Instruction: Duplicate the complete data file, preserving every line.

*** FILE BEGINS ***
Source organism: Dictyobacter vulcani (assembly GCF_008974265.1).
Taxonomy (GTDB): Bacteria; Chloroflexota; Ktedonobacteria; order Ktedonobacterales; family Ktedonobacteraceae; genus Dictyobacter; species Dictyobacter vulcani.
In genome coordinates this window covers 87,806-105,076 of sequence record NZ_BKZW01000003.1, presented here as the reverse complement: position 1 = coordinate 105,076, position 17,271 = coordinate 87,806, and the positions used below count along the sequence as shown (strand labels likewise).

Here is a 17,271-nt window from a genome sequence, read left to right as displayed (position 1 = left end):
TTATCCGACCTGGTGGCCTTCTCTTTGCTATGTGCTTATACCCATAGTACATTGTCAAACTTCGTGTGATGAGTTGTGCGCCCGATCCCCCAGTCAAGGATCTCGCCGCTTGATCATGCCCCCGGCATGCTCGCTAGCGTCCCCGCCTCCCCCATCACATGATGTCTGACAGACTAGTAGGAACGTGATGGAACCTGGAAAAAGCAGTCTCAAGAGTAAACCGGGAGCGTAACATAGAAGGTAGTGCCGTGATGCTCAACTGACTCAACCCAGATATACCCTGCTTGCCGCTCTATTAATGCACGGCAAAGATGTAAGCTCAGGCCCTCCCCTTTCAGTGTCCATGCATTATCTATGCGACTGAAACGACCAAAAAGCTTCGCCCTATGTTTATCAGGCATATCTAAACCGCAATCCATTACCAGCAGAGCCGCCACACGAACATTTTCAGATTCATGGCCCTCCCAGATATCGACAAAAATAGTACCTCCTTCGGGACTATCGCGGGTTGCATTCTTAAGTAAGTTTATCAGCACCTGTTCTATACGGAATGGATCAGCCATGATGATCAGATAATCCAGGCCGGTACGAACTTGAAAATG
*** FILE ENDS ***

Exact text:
Source organism: Dictyobacter vulcani (assembly GCF_008974265.1).
Taxonomy (GTDB): Bacteria; Chloroflexota; Ktedonobacteria; order Ktedonobacterales; family Ktedonobacteraceae; genus Dictyobacter; species Dictyobacter vulcani.
In genome coordinates this window covers 87,806-105,076 of sequence record NZ_BKZW01000003.1, presented here as the reverse complement: position 1 = coordinate 105,076, position 17,271 = coordinate 87,806, and the positions used below count along the sequence as shown (strand labels likewise).

Here is a 17,271-nt window from a genome sequence, read left to right as displayed (position 1 = left end):
TTATCCGACCTGGTGGCCTTCTCTTTGCTATGTGCTTATACCCATAGTACATTGTCAAACTTCGTGTGATGAGTTGTGCGCCCGATCCCCCAGTCAAGGATCTCGCCGCTTGATCATGCCCCCGGCATGCTCGCTAGCGTCCCCGCCTCCCCCATCACATGATGTCTGACAGACTAGTAGGAACGTGATGGAACCTGGAAAAAGCAGTCTCAAGAGTAAACCGGGAGCGTAACATAGAAGGTAGTGCCGTGATGCTCAACTGACTCAACCCAGATATACCCTGCTTGCCGCTCTATTAATGCACGGCAAAGATGTAAGCTCAGGCCCTCCCCTTTCAGTGTCCATGCATTATCTATGCGACTGAAACGACCAAAAAGCTTCGCCCTATGTTTATCAGGCATATCTAAACCGCAATCCATTACCAGCAGAGCCGCCACACGAACATTTTCAGATTCATGGCCCTCCCAGATATCGACAAAAATAGTACCTCCTTCGGGACTATCGCGGGTTGCATTCTTAAGTAAGTTTATCAGCACCTGTTCTATACGGAATGGATCAGCCATGATGATCAGATAATCCAGGCCGGTACGAACTTGAAAATG